Last Monday, a predictably slow weekday night in Williamsburg, the Boston jazz indie outfit People Like You did something that many of the bands I see live either aren’t interested in doing, or capable of doing: controlling the volume of a crowd. They didn’t ask anyone to be quiet, and they weren’t aggressive in any way. The crowd at Sunnyvale just knew to keep the talking to a minimum, mostly in anticipation for the band’s setlist so close to their second release, Verse.
The band starts off with “Josephine Ave,” the eighth track on the new album. Only Sai Boddupalli’s bass is heard, gradually moving the sound, until trumpet player Matt Hull begins to lightly sputter over it while warming up his horn. Chris Lee (guitar/vocals) dances on stage, swaying his hips and tapping his feet, hands in the air moving towards himself. It’s a few moments before anyone realizes he’s actually signaling the crowd to move closer to the stage. The crowd moves in, remaining silent, mesmerized and waiting until the rest of the band joins in.
They end up playing tracks one through six of the of the album in succession, showing off the variety of elements in their music. Their live performance portrays the intricate and juxtaposing rhythms of their music, executed by the duo of drummer Sander Bryce and Boddupalli. At times bright and quick-footed, the pair also helps control the dynamics of the show, bringing about the quieter drawn out moments the band is fond of. The band shows off looser, punkier stylings at moments, showing they have a taste for performing in two different genres. Unfortunately, the vocals are hard to hear a lot of the night, as the rhythm section is constantly moving and creating sound (jazz, ya know), and the higher pitch and volume of a trumpet makes it somewhat more distracting to the ear, essentially drowning out a quiet mic.
An instrumental serves as a very nice palette cleanser before moving on to the sixth track, and showcases Hull’s skills that he’d been using all night to lead both the crowd and the band.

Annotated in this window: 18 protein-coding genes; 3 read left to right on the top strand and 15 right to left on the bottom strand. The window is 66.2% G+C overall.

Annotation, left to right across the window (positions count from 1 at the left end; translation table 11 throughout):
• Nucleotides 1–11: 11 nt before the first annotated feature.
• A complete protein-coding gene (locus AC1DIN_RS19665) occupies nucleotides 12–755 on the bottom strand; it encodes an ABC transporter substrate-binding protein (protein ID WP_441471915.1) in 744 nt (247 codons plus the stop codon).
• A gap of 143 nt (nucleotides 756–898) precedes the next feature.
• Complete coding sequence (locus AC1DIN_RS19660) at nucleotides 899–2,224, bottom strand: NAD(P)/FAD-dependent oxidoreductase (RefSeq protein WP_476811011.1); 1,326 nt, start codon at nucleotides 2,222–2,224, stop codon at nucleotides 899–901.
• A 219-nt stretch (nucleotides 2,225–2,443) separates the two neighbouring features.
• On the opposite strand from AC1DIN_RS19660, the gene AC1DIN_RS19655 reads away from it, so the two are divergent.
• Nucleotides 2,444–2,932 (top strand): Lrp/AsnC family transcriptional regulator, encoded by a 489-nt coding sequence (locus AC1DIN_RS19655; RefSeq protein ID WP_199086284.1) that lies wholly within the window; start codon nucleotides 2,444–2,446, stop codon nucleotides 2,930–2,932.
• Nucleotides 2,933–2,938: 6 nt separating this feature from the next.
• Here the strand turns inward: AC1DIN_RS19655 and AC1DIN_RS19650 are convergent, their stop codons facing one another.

My favorite song of the night was easily the sixth track, “Eulita Terrace,” where the guitar was most prominently showcased and Michi Tassey’s piano and singing were her strongest performances of the night. The band carries this energy into the finale, “Sleeptalk.”
The energy lay subdued under a slow intro, as the keys and guitars have a moment of sonic clarity while the rhythm section kept the song moving towards the moment; Hull joins the rest of the band. The quiet, confident build and chemistry shown was one of the greatest moments of the night as it became the heaviest performance. With Tassey’s beautifully guttural screams piercing the wall of instrumentation that’d kept vocals hidden most of the night, People Like You completed the show at the highest point.
Though only playing their second release, the band is in sync and has the live performance down. They’ve worked on this album for three years, and have been touring even longer, crafting the album while honing their stage presence. This is a band that has a controlled and cohesive live sound, which is not always found in bands as experimental, and are definitely worth checking out live. People Like You is currently on the road down south, before a few stops in the Midwest and a few more in the Northeast. You can pre-order Verse on Bandcamp before it’s July 28th release , and look for the album review on Sweet Static.